Take FPA Crescent (FPACX), one of my favorite funds (and also a member of the Kiplinger 25). The fund charges 1.18% per year, whether you buy it from a broker through its NTF program or you buy it directly from the fund. If you buy it from a broker, FPA pays the brokerage 0.40% per year, or roughly one-third of the entire expense ratio.

Things get even worse when you use a full-service broker. Most full-service brokerages charge funds the same 0.40% that online brokers do. But if a fund sponsor wants to promote its funds to the broker's sales force, the sponsor has to pony up even more to the brokerage.

"These little numbers add up," says Niels Holch, executive director of the Coalition of Mutual Fund Investors, an advocacy group. He estimates that full-service brokerages pocket more than $7 billion annually from mutual fund fees.

What's even worse, the high and varying fees give a full-service broker all kinds of incentives to sell you the fund that will enrich the brokerage the most, rather than you, the investor.

Bear in mind that the full-service brokerage revenues mentioned above are for "no-load funds" — that is, funds that assess no sales charge. Funds that levy loads, or sales charges, add another chunk to the profits of full-service brokerages, as well as increased conflicts of interest.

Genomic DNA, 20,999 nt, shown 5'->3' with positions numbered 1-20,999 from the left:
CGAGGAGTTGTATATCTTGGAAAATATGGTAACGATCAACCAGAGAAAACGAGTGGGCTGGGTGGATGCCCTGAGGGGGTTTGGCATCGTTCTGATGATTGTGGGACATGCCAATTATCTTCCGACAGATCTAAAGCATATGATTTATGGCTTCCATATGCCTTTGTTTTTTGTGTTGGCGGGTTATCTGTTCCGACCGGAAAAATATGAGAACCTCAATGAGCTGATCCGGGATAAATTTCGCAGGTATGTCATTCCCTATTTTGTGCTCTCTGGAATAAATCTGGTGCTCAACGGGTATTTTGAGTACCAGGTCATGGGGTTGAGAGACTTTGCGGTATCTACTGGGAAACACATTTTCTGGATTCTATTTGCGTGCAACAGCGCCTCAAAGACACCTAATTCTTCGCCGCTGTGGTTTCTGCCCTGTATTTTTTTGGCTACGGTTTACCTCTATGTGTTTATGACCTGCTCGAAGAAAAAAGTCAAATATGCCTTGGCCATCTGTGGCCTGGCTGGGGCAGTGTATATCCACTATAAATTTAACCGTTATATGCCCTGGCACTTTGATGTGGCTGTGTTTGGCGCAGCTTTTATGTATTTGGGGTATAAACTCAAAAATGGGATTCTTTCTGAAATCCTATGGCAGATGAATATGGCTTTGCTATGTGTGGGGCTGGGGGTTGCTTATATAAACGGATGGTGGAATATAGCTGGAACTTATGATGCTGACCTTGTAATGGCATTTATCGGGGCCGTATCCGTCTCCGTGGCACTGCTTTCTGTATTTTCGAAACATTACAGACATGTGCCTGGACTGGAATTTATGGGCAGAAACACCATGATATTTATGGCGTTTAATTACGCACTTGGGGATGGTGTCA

Fund officials gripe privately about the fees they pay to online and full-service brokerages. But they rarely complain publicly. The reason: Few people invest directly with funds anymore. Most people go through a brokerage. The funds, increasingly, depend on the brokers to stay in business.

But you can fight back. Pay the small transaction fee when you can. Or, as more and more investors are doing, choose low-cost exchange-traded index funds. ETFs pay much lower fees to brokerages, and in some cases you can buy ETFs without paying any brokerage commissions.

It pays to shop around among online brokers. Some brokers offer institutional share classes of individual funds or fund families with low initial minimums. For instance, you can buy the institutional share class of many Pimco funds with just $1,000 at TDAmeritrade.

Many funds refuse to play the brokerages' game. Vanguard, whose funds usually charge investors less than 0.40% annually in total fees, doesn't participate in NTF programs. Some smaller fund companies, such as Longleaf and Dodge & Cox, also stay out of no-fee programs.

Morningstar has found in repeated studies that expense ratios are the best predictor of future returns. That makes sense: The less you pay, the more your money works for you.

Some good funds charge high expenses. FPA Crescent is my Exhibit A. But you'll do best over the long haul if you keep your overall expenses — not a relatively small brokerage commission — uppermost in mind.

Steven T. Goldberg is an investment adviser in the Washington, D.C. area.